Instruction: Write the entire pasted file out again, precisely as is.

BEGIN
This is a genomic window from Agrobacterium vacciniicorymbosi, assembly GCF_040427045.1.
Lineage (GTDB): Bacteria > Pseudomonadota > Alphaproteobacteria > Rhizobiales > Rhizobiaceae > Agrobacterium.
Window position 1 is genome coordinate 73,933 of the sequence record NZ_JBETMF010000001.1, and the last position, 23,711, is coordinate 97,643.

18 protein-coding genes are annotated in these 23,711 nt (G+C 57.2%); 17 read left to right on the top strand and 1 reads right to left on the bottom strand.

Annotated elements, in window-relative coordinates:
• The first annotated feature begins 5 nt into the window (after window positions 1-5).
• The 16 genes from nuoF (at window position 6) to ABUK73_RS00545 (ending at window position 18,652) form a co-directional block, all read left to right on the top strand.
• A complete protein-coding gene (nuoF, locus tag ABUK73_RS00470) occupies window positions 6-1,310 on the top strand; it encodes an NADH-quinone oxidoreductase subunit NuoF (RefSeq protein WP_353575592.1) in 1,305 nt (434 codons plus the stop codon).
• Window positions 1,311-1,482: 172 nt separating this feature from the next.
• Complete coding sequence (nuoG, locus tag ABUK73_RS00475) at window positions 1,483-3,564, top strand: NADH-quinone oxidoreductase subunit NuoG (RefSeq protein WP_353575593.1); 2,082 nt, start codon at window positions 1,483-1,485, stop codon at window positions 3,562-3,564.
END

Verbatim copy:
This is a genomic window from Agrobacterium vacciniicorymbosi, assembly GCF_040427045.1.
Lineage (GTDB): Bacteria > Pseudomonadota > Alphaproteobacteria > Rhizobiales > Rhizobiaceae > Agrobacterium.
Window position 1 is genome coordinate 73,933 of the sequence record NZ_JBETMF010000001.1, and the last position, 23,711, is coordinate 97,643.

18 protein-coding genes are annotated in these 23,711 nt (G+C 57.2%); 17 read left to right on the top strand and 1 reads right to left on the bottom strand.

Annotated elements, in window-relative coordinates:
• The first annotated feature begins 5 nt into the window (after window positions 1-5).
• The 16 genes from nuoF (at window position 6) to ABUK73_RS00545 (ending at window position 18,652) form a co-directional block, all read left to right on the top strand.
• A complete protein-coding gene (nuoF, locus tag ABUK73_RS00470) occupies window positions 6-1,310 on the top strand; it encodes an NADH-quinone oxidoreductase subunit NuoF (RefSeq protein WP_353575592.1) in 1,305 nt (434 codons plus the stop codon).
• Window positions 1,311-1,482: 172 nt separating this feature from the next.
• Complete coding sequence (nuoG, locus tag ABUK73_RS00475) at window positions 1,483-3,564, top strand: NADH-quinone oxidoreductase subunit NuoG (RefSeq protein WP_353575593.1); 2,082 nt, start codon at window positions 1,483-1,485, stop codon at window positions 3,562-3,564.